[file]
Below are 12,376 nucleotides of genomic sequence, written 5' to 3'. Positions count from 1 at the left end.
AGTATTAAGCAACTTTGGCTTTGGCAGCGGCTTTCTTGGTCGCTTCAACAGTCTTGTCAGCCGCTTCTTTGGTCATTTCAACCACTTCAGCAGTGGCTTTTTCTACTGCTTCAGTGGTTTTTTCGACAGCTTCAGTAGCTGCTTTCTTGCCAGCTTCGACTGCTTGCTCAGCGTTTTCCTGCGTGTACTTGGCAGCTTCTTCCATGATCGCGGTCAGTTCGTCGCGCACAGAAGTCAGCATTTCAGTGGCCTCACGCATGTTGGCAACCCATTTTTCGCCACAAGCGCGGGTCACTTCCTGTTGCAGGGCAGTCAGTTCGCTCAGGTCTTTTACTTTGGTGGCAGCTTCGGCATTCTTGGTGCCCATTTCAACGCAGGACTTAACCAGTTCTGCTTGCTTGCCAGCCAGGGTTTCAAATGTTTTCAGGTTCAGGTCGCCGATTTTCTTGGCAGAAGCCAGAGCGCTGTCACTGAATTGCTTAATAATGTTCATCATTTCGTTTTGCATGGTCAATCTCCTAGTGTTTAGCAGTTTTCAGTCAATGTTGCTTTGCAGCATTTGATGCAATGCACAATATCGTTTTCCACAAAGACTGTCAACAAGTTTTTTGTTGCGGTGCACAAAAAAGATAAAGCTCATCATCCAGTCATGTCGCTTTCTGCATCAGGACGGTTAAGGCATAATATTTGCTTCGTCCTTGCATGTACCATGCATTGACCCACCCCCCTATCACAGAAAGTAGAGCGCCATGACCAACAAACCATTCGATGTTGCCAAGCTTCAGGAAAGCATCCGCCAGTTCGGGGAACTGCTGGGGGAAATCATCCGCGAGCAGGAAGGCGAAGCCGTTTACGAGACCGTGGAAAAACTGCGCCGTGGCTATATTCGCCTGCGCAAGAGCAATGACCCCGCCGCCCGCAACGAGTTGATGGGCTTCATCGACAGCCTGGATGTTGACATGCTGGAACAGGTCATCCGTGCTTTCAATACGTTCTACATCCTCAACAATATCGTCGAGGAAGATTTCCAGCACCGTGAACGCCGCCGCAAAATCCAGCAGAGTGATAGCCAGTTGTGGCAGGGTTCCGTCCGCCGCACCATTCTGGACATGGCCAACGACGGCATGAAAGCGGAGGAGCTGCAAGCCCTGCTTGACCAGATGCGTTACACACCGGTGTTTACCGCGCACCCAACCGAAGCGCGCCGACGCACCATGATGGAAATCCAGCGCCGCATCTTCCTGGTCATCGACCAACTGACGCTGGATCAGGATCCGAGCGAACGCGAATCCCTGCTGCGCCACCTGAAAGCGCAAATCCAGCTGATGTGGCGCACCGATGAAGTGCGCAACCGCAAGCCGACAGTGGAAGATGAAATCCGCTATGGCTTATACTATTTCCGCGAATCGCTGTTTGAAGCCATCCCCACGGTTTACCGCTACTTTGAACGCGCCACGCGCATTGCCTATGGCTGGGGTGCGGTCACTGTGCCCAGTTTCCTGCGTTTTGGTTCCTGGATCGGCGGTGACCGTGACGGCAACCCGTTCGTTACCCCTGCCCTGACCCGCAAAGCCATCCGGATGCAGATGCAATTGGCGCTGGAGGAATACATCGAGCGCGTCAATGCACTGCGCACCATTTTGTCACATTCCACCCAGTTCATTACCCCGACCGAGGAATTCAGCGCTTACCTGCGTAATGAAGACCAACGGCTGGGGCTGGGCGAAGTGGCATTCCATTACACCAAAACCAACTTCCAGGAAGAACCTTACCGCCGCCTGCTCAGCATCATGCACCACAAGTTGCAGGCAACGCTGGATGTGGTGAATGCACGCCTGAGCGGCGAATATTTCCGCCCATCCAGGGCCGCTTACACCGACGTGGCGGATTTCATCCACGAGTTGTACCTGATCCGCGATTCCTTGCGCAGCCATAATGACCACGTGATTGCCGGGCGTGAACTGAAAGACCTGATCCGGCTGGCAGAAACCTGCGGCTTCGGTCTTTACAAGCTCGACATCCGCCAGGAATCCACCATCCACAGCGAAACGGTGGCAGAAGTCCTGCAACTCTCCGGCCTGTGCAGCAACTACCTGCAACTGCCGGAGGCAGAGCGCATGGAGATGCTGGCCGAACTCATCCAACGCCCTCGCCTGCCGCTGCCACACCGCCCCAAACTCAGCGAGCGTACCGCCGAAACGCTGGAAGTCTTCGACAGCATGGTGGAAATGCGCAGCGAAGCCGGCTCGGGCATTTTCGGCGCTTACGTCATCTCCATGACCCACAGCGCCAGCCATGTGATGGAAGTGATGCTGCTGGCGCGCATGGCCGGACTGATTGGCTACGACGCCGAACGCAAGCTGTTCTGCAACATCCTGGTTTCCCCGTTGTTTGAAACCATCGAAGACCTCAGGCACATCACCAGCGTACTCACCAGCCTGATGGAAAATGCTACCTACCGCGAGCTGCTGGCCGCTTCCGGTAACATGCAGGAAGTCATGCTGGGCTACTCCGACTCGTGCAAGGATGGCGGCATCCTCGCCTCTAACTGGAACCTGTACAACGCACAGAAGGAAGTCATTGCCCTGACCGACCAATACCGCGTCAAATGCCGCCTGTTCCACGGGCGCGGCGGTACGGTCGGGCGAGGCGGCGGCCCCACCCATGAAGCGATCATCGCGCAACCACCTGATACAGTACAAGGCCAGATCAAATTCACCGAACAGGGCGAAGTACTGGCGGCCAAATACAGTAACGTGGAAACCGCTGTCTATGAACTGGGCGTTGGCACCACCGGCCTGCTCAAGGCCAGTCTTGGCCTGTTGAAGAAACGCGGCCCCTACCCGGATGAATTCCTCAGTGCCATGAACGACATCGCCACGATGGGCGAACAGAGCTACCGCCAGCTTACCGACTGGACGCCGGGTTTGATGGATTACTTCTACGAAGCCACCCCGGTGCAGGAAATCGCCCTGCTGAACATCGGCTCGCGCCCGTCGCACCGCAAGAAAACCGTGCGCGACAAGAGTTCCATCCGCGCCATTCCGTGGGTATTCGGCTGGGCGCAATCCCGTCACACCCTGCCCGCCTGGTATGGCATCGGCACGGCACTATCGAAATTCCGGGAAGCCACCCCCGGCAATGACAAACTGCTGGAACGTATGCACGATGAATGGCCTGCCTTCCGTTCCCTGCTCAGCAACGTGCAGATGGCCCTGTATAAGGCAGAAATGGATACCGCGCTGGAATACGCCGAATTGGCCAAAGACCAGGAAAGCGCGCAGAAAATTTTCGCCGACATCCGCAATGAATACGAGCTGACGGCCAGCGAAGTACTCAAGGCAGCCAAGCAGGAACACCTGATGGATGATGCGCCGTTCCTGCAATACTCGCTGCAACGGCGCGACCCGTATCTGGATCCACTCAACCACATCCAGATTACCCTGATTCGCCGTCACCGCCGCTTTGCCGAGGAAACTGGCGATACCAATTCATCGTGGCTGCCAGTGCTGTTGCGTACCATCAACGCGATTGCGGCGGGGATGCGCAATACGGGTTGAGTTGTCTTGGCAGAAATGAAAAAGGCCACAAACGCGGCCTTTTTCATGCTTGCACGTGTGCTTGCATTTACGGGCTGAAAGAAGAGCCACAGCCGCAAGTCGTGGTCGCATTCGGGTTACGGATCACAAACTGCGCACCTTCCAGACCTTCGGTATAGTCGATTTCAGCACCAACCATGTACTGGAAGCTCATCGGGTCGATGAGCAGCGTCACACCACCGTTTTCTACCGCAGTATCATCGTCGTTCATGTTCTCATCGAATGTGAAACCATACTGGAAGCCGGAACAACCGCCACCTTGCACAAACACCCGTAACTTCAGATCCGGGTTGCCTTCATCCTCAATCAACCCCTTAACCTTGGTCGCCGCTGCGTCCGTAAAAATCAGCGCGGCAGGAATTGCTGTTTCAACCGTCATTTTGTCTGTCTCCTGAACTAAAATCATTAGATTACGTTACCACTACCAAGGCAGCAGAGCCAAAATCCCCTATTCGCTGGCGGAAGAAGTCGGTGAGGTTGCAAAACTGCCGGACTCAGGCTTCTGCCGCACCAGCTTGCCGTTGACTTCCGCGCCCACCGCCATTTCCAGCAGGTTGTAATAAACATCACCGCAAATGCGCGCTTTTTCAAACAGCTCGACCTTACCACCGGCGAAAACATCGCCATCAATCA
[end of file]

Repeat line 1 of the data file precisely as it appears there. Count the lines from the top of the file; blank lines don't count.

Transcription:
Below are 12,376 nucleotides of genomic sequence, written 5' to 3'. Positions count from 1 at the left end.